Some young Taiwanese spent their summer months this year in Southeast Asia helping people with disabilities — including those left injured by land mines — to seek a better life quality.
Funded by a budget of NT$800,000 from the Ministry of Foreign Affairs, the Eden Social Welfare Foundation sent three volunteers to Vietnam, Thailand and Cambodia in partnership with non-governmental organizations (NGO) there.
Chiu Pin-ching (邱品親) is one of two volunteers who helped survivors of land mines.
The 23-year-old worked with Jesuit Refugee Services Cambodia in Siem Reap between June and September. She joined the group to distribute donated rice and wheelchairs.
As part of an anti-land mine campaign, Chiu and other group members wore T-shirts with anti-land mine slogans to raise awareness as they rode bicycles through Cambodia’s top tourist attraction, Angkor Wat. Their goal was to underscore the importance of banning land mines, which have continued to cause casualties in Cambodia and other nations years after their intended use.
“I was told that there are about 100 casualties as a result of land mines in Cambodia every year,” Chiu said.
Group members and volunteers also rolled up their sleeves to build restrooms for disabled people living in remote areas, Chiu said.
Most of the members in the group have been injured by land mines themselves, she said.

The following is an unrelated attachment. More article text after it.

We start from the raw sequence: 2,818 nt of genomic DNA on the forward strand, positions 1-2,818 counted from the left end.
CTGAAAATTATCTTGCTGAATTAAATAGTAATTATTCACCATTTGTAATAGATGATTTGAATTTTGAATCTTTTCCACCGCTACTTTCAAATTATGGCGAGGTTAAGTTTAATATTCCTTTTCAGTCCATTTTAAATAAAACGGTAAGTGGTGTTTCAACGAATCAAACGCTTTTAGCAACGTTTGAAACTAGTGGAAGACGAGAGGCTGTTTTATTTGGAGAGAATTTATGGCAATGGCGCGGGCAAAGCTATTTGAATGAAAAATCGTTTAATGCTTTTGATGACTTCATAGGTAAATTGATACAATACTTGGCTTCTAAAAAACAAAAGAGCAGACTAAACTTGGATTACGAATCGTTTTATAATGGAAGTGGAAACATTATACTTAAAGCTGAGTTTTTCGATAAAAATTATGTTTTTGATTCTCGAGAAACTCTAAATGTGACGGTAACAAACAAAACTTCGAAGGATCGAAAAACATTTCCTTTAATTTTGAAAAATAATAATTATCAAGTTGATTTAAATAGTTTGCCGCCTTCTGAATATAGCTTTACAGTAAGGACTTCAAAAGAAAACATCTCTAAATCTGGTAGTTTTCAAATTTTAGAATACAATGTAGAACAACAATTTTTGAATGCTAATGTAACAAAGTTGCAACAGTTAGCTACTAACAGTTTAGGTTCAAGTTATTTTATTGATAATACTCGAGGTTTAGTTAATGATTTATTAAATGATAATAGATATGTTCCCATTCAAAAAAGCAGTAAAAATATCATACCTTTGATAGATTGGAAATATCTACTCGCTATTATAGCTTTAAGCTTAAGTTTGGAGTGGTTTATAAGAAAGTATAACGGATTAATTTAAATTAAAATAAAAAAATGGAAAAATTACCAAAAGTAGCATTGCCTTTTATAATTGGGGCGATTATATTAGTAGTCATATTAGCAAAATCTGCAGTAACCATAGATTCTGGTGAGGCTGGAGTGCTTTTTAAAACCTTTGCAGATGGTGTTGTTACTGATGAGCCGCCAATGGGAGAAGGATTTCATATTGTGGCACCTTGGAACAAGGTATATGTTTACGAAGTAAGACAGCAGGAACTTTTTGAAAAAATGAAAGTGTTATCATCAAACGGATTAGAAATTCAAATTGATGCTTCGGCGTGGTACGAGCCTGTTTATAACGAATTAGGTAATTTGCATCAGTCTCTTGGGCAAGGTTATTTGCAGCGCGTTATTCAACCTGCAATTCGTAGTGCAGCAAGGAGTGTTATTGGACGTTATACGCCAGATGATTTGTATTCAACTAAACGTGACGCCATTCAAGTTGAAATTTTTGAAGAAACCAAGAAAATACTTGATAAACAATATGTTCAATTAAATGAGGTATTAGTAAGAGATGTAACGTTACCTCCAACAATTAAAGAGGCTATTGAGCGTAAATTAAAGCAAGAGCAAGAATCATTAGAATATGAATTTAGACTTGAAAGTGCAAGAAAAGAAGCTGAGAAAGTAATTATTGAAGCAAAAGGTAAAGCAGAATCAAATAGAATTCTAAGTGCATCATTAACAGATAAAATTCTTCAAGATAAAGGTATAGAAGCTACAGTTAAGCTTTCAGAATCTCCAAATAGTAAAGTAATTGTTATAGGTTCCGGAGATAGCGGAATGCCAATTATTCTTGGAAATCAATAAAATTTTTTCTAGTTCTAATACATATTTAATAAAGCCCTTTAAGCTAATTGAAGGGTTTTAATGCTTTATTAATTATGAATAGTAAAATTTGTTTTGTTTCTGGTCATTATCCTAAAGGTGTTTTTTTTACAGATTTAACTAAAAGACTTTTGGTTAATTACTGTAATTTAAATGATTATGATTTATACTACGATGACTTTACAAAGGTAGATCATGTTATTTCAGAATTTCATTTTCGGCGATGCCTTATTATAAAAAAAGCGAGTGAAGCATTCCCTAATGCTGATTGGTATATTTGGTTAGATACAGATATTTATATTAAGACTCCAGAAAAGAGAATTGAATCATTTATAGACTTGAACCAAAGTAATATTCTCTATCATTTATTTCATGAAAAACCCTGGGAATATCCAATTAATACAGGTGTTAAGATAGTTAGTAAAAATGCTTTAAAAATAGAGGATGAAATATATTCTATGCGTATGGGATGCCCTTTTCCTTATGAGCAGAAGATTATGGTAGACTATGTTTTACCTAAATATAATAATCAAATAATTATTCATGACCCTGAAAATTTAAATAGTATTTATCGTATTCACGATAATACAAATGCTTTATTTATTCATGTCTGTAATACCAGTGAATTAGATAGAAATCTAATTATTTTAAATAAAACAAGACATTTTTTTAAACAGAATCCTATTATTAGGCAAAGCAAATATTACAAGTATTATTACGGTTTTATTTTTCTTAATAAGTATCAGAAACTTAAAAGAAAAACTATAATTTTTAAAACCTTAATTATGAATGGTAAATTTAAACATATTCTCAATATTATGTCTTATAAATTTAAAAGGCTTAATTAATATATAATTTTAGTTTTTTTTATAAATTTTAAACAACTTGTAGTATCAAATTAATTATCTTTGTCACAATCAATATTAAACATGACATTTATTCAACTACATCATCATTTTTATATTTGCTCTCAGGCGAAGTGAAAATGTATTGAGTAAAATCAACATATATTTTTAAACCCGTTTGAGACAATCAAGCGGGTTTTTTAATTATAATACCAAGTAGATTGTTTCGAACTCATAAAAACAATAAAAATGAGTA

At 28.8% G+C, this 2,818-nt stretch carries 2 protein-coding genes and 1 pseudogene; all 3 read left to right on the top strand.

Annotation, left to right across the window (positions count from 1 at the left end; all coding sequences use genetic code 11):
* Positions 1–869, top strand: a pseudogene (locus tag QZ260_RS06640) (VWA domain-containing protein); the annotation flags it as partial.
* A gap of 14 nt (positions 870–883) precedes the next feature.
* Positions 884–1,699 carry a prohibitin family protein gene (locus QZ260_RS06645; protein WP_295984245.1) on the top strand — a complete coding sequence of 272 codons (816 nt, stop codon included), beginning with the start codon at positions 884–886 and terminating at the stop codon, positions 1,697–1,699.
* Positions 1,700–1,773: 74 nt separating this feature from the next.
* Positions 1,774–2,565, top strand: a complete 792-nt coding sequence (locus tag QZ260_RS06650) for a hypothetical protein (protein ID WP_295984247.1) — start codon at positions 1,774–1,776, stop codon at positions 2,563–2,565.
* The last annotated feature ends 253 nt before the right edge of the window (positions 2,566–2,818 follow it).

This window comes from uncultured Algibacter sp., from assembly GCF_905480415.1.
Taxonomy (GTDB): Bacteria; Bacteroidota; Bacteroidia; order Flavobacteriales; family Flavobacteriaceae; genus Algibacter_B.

Sometimes it took them as many as three days to get to a remote village to deliver rice and wheelchairs, due to unpaved roads with poor conditions, but they had no complaints, Chiu said.
Instead she was impressed by “the positive attitudes of the people who had been wounded by land mines,” and their strength to move on with their lives despite the hardships they face.
Joyce Lee (李庭萱) spent three months in Vietnam, an experience she said made her decide to pursue a career in public health.
From May to August, the 24-year-old joined the Association for Empowerment of Persons with Disabilities (AEPD), which is based in the central Vietnamese province of Quang Binh.
There, she worked with other association members to help civilians injured by land mines as well as people with other disabilities.
They visited people maimed by land mines to help them come up with proposals for subsidies from NGOs and international organizations.
“They were applying for subsides that they could use to raise pigs or chickens,” she said, adding that the idea was to help them find a sustainable way to make a living, rather than “just donating some money.”
Land mines still pose a serious threat to local people’s safety, Lee said, adding that some of her charity partners were land mine survivors themselves.
Their own painful experiences have helped them gain a better understanding of the needs of survivors, including teaching local residents how to take proper care of an amputated limb, Lee said.
“The experience there made me realize the importance of education,” she said.
Lee also played a part in mapping out proposals on behalf of AEPD to raise funds from other nations, such as the US.
Now back in Taiwan, Lee works at a Taipei-based organization aimed at promoting public health education.
Although Taiwan managed to clear most of the land mines planted along the coasts of Matsu and Kinmen islands in the 1950s and 1960s when tensions with China were high, people in many parts of Southeast Asia still face the threat of land mines sowed decades ago during times of war, the foundation said.